I/0 manager 230 controls the flow of information, symbolized at 206 and 207, with stacks 235 and 236 of control packets each associated with different items of information, or with packages for those items. Each packet, called an 110 request packet (IRP) is an entry in one of the stacks; subsystem 230 executes them at the appropriate times for transporting the data or other information among the attached drivers, programs, and hardware devices. A control packet is like a job order directing a module to perform a specified task upon designated data frames.
Block 240 implements the WDM-CSA subsystem that builds and manages graphs for streaming data. The improved data-flow manager described in the aforementioned patent application Ser. No. 09/310,610 is represented at 241. Block 241 constructs or configures a graph as required for a particular streaming-data application, and causes subsystem 230 to play the graph—that is, to transport data through it—when requested. The individual modules of a graph can comprise any of the devices or programs in FIG. 2, or other types of hardware or software. Block 242 represents the improved control manager of the present invention. This block employs IRPs, sometimes referred to more generically as control packets, for controlling the transport of streaming-data frames through the modules of the graph. Control manager 242 replaces the stacks 235, 236 for controlling streaming data. Although shown as a single block at a particular position in FIG. 2, the functions of manager 242 can be performed in a distributed manner by multiple entities at different levels and locations within the system.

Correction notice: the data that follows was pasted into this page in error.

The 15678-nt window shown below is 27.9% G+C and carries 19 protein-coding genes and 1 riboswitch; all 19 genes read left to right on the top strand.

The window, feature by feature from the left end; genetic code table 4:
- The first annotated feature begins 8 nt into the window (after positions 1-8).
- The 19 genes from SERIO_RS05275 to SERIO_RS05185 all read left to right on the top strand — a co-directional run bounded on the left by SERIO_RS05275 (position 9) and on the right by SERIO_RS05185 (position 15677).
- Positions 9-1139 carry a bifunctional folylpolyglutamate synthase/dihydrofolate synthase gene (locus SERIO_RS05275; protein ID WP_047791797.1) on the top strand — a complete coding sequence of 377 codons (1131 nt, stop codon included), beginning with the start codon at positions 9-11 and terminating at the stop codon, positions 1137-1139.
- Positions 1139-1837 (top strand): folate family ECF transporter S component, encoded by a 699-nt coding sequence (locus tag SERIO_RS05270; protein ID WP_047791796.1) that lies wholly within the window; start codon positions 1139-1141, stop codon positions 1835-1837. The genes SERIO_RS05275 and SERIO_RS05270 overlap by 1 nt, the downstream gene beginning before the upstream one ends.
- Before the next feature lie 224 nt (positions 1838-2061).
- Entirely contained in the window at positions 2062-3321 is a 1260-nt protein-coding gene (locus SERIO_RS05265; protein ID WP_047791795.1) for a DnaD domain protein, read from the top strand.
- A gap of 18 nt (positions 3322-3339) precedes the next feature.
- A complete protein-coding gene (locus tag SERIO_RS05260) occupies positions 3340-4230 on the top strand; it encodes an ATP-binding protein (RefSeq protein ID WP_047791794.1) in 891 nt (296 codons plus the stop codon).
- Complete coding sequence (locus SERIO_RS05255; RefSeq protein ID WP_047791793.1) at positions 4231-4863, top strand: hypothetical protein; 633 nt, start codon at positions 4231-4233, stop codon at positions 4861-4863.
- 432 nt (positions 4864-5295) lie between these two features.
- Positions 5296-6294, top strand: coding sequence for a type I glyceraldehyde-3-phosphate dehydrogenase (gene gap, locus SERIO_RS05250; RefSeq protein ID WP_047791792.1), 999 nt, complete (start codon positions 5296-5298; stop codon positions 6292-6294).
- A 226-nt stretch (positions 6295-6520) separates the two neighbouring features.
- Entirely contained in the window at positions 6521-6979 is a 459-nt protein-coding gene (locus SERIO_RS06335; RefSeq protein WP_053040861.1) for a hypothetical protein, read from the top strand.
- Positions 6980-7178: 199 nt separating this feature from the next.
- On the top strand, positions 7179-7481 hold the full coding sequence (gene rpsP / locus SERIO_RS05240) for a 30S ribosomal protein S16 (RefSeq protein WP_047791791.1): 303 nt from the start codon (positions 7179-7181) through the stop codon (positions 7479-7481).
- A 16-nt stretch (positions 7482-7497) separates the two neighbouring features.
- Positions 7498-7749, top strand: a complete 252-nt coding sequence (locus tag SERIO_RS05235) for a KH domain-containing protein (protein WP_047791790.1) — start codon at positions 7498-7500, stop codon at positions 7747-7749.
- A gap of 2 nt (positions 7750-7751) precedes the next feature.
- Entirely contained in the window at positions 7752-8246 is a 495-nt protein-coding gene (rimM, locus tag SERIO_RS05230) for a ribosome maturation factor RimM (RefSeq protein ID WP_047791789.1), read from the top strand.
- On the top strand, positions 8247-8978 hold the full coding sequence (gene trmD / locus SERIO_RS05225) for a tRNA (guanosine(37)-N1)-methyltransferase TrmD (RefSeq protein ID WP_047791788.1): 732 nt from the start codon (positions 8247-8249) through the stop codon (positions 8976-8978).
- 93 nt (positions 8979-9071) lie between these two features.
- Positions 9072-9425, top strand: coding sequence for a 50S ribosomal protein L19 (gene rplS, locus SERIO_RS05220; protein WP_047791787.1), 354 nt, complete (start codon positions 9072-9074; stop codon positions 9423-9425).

FIG. 3A is an example of a pipe 300′ from a streaming-data graph controlled without benefit of the present invention. A full graph, divided into pipes for enhanced data flow, is depicted in FIG. 4 of patent application Ser. No. 09/310,610. Pipe 300′ has four modules. Data module 310′ is included to illustrate the sourcing of streaming data, e.g., from a modem or a disk drive, and stands at the beginning of the pipe. Transform module 320′, at the middle of the pipe, demonstrates a function that converts data from one form to another, such as an MPEG decoder. Module 330′, shown as a function for rendering video data, stands at the end of the pipe. Heavy arrows 340′ symbolize the flow of streaming data from left to right. Filled circles symbolize the data-flow logical connections between adjacent modules in the pipes of a graph Data-source pins 341′ inside a pipe transmit data from a module, while data-sink pins 342′ receive data.